JEL: N93 B49 O13 R12
    Date: 2011
  8. By: Karol Jan Borowiecki (Department of Economics, Trinity College Dublin)
    Abstract: The relationship between conflict and artistic output is ambiguous. This paper proposes an explanation for the contradiction in research, which we term the war-art puzzle. We employ a global sample of 115 prominent classical composers born after 1800 and link their annual productivity with the incidence of wars. We construct age-productivity profiles and find that the impact of wars on creative production is markedly heterogeneous - composers’ productivity was significantly higher during defensive or victorious international wars and lower during intra-state conflicts, offensive or lost international wars. the long-run.
    Keywords: productivity, conflict, war, innovation, composer
    JEL: D24 D74 J24 F51 O31 N40 Z10
    Date: 2011–03
  9. By: Heinrich August Winkler
    Abstract: First Annual Ralf Dahrendorf Memorial Lecture, London School of Economics, 7 October 2010
    Date: 2011–02–01
  10. By: Mario Cimoli; Giovanni Dosi; Roberto Mazzoleni; Bhaven Sampat
    Abstract: An essential aspect of "catching up" by developing countries is the emulation of technological leaders and the rapid accumulation by individuals and organizations of the knowledge and capabilities needed in order to sustain processes of technical learning. The rates and patterns of development of such capabilities are fundamentally shaped by the opportunities that indigenous organizations have to enter and operate in particular markets and technology areas. However, knowledge accumulation is also influenced by the governance of intellectual property rights (IPRs). The purpose of this work - prepared for a volume of the Initiative for Policy Dialogue, Columbia University, Intellectual and Property Rights Taskforce - is to offer an assessment of such influences in the long term, beginning with the early episodes of industrialization all the way to the present regime. The historical record is indeed quite diverse and variegated. However if there is a robust historical fact, it is the laxity or sheer absence of intellectual property rights in nearly all instances of successful catching up. We begin by reviewing a few theoretical arguments that economists have formulated on the effects of a system of patent protection. We will then review the historical evidence on the roles of patents in economic development. Next we discuss the changes in the IPR regime that have taken place roughly over the last third of a century in the United States. The reason for focusing on the United States is that doing so will outline the broad template of patent policy reform that has been adopted by policy makers in many other countries as a result of a varying mix of external pressures, myopia, corruption and ideological blindness. The final part of this essay, explores the likely impact of harmonization of international patent laws - including TRIPS - on developing countries.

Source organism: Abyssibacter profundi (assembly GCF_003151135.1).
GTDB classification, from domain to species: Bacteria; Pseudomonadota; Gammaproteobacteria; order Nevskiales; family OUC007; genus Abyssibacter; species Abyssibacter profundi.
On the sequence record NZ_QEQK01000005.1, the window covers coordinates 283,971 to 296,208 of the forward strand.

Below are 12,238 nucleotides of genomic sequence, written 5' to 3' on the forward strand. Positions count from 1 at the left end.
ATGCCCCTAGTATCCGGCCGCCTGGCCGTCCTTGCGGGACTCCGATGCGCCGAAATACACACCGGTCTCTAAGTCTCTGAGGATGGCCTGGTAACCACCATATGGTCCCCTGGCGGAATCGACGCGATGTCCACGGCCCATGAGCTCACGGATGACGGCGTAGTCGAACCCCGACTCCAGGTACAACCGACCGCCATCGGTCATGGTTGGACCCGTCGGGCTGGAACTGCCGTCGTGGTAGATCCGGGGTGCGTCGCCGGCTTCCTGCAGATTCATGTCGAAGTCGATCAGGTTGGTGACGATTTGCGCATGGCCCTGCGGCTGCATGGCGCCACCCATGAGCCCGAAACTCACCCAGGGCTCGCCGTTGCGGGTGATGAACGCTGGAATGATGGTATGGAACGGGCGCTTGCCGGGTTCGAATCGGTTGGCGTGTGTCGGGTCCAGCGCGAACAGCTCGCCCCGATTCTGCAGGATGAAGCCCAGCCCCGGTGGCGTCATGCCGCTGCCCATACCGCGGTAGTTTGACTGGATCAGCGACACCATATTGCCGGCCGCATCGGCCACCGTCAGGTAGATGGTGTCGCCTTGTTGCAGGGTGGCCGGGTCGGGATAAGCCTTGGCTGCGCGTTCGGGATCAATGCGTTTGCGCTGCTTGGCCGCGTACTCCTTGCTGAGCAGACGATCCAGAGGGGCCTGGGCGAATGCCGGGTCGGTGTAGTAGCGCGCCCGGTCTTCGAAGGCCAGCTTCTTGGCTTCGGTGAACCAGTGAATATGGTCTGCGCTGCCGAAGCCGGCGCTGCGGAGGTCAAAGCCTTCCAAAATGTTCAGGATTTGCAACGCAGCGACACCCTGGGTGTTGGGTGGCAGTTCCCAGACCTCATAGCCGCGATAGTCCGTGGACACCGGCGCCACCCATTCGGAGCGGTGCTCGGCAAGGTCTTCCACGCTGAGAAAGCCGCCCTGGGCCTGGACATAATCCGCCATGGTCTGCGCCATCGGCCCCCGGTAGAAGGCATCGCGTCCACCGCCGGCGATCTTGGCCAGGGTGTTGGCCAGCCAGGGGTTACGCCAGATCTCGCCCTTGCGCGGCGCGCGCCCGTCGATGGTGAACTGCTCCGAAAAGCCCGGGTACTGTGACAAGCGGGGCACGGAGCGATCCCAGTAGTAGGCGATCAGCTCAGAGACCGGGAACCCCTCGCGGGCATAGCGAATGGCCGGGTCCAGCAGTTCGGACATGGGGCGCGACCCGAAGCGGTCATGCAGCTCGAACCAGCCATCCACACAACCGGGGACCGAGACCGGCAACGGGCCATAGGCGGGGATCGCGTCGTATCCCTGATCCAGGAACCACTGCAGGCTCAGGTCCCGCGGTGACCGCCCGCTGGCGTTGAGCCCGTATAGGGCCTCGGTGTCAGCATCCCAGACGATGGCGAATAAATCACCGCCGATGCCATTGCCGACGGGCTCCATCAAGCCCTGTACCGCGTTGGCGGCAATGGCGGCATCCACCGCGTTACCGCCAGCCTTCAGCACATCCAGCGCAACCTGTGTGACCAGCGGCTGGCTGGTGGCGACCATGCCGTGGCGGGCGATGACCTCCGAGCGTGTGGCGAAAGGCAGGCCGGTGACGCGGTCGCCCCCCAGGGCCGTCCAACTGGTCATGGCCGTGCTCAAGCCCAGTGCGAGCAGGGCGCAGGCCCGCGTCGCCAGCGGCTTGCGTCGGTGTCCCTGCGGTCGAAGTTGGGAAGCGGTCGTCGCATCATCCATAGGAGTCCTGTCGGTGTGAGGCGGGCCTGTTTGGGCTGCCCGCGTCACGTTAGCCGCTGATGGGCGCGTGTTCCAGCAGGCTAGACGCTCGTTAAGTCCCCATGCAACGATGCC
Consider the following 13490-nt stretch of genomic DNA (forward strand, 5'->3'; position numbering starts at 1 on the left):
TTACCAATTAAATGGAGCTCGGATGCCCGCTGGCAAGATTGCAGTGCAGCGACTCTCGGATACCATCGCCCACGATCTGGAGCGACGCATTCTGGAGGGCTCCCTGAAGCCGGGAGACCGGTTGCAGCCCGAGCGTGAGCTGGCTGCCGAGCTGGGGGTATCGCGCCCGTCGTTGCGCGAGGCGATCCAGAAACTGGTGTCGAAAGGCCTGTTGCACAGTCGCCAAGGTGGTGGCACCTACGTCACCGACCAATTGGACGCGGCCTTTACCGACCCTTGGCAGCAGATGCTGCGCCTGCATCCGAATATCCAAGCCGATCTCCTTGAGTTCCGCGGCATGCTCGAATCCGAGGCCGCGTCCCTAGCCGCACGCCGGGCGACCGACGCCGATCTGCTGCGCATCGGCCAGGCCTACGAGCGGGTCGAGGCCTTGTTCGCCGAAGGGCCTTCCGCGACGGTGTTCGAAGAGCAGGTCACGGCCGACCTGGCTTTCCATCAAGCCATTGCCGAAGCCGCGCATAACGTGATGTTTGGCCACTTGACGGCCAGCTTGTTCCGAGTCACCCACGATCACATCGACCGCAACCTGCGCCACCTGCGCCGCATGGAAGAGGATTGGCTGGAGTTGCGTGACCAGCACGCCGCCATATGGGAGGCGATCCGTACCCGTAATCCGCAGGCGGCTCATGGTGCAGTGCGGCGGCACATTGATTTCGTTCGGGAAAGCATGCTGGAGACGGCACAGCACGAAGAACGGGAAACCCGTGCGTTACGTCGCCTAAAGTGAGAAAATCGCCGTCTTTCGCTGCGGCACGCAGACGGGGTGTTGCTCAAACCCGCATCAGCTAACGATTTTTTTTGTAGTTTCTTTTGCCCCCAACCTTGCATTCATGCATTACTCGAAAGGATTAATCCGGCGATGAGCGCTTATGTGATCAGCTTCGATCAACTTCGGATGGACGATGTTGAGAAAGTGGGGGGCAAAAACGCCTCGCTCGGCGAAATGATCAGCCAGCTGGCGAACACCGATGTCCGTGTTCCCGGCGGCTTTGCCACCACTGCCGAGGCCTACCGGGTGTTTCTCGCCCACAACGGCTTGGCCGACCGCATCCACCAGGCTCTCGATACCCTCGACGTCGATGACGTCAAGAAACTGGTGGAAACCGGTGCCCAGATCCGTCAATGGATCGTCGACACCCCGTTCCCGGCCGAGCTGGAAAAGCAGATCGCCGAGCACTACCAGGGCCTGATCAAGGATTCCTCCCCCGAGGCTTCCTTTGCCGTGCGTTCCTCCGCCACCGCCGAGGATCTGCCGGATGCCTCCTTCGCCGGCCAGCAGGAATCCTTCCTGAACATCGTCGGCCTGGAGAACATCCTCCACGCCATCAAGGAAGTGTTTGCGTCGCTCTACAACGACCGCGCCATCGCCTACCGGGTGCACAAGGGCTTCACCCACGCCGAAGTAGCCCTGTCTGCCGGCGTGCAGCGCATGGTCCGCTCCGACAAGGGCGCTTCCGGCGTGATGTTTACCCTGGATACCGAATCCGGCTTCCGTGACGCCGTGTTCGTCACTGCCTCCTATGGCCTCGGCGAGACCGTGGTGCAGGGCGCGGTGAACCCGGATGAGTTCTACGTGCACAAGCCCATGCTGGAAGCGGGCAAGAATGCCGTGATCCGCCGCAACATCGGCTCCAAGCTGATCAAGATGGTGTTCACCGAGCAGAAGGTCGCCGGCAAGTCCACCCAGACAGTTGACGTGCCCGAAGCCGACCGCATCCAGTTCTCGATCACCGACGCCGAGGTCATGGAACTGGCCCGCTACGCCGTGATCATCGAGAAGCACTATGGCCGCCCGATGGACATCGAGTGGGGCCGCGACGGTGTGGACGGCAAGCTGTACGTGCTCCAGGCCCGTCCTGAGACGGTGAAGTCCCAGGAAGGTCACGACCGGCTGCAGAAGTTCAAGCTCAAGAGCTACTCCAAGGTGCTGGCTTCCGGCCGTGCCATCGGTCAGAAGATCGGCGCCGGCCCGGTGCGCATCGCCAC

Keywords: Intellectual Property Rights, Catching-up, Imitation, Development, TRIPS
    Date: 2011–02–28
  11. By: Karol Jan Borowiecki (Department of Economics, Trinity College Dublin)
    Abstract: In this paper we explore whether, and to what extent, the incidence of war affects the migration intensity of 164 prominent classical composers born after 1800. We model the aggregate stock of composers in a country and find that periods of war correspond negatively with the number of artists. We also find that conflict-induced migration intensity is considerably higher for composers than for the overall population and demonstrate that the share of composers in the overall population drops due to the incidence of war. We further find that the observed outmigration substantially diminishes the country’s creative potential in the long-run.
    Keywords: migration, refugee, conflict, war, geographic concentration, composer
    JEL: D74 F51 J61 Z10
    Date: 2011–03
  12. By: Iván Mauricio Durán
    Abstract: Este artículo analiza el papel que ha desempeñado la Federación Nacional de Cafeteros en el funcionamiento de la política económica del país, especialmente en lo concerniente a la política cambiaria. El estudio se centra en el período 1923-1973 y concluye que este grupo influyó significativamente sobre la política cambiaria colombiana, incluso en contra de los intereses de otros grupos económicos poderosos.
    Date: 2011–03–02
  13. By: Alcides Gómez Jiménez
    Abstract: Este trabajo se propone dar una contextualización histórica que ayude a comprender la dinámica de la acumulación de capital a largo plazo, cuando hay cambios en los regímenes de acumulación. Esta temática se abordará en tres secciones: en la primera se hará una lectura histórica de la hegemonía mundial durante el siglo XX, estableciendo un paralelo entre la crisis hegemónica mundial del Reino Unido a inicios del siglo pasado y la actual crisis hegemónica estadounidense. La segunda parte busca mostrar la relación entre las crisis económicas y la crisis de la hegemonía mundial. Por último en la tercera parte se tratará de demostrar que los cambios en los regímenes de acumulación no sólo están asociados a las crisis económicas sino también a las revoluciones tecnológicas y a las (re)formas sociales e institucionales que éstas presuponen.
    Date: 2011–02–27